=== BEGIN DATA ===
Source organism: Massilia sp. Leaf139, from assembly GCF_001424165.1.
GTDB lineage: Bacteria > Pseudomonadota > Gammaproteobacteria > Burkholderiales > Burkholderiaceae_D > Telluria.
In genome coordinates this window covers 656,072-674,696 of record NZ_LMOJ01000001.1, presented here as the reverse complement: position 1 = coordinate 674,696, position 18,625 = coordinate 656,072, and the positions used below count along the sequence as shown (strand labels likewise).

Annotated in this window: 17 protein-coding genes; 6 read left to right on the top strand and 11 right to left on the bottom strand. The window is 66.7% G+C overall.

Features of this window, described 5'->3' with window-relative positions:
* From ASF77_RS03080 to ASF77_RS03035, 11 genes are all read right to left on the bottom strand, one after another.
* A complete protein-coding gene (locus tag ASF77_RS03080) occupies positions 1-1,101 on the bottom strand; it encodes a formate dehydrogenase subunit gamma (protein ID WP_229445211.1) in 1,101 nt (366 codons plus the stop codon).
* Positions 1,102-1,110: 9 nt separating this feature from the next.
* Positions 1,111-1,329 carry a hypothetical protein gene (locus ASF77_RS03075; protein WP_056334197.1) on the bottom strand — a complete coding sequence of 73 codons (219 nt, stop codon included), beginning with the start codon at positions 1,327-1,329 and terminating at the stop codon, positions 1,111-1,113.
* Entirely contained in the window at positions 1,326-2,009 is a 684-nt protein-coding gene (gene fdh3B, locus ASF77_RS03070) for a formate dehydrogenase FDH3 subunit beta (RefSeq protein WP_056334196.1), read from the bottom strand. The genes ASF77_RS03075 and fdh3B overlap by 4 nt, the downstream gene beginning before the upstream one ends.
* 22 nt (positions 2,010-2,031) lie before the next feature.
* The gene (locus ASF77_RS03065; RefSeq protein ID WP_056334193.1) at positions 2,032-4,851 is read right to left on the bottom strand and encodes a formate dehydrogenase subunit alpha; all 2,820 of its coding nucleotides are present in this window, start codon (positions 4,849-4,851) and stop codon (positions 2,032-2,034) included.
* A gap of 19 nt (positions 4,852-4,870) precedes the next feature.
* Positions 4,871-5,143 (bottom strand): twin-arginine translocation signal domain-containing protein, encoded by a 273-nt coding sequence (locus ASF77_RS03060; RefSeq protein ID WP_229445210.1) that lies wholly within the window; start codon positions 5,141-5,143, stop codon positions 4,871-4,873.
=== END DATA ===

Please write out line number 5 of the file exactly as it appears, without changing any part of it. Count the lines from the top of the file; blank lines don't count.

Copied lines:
Features of this window, described 5'->3' with window-relative positions: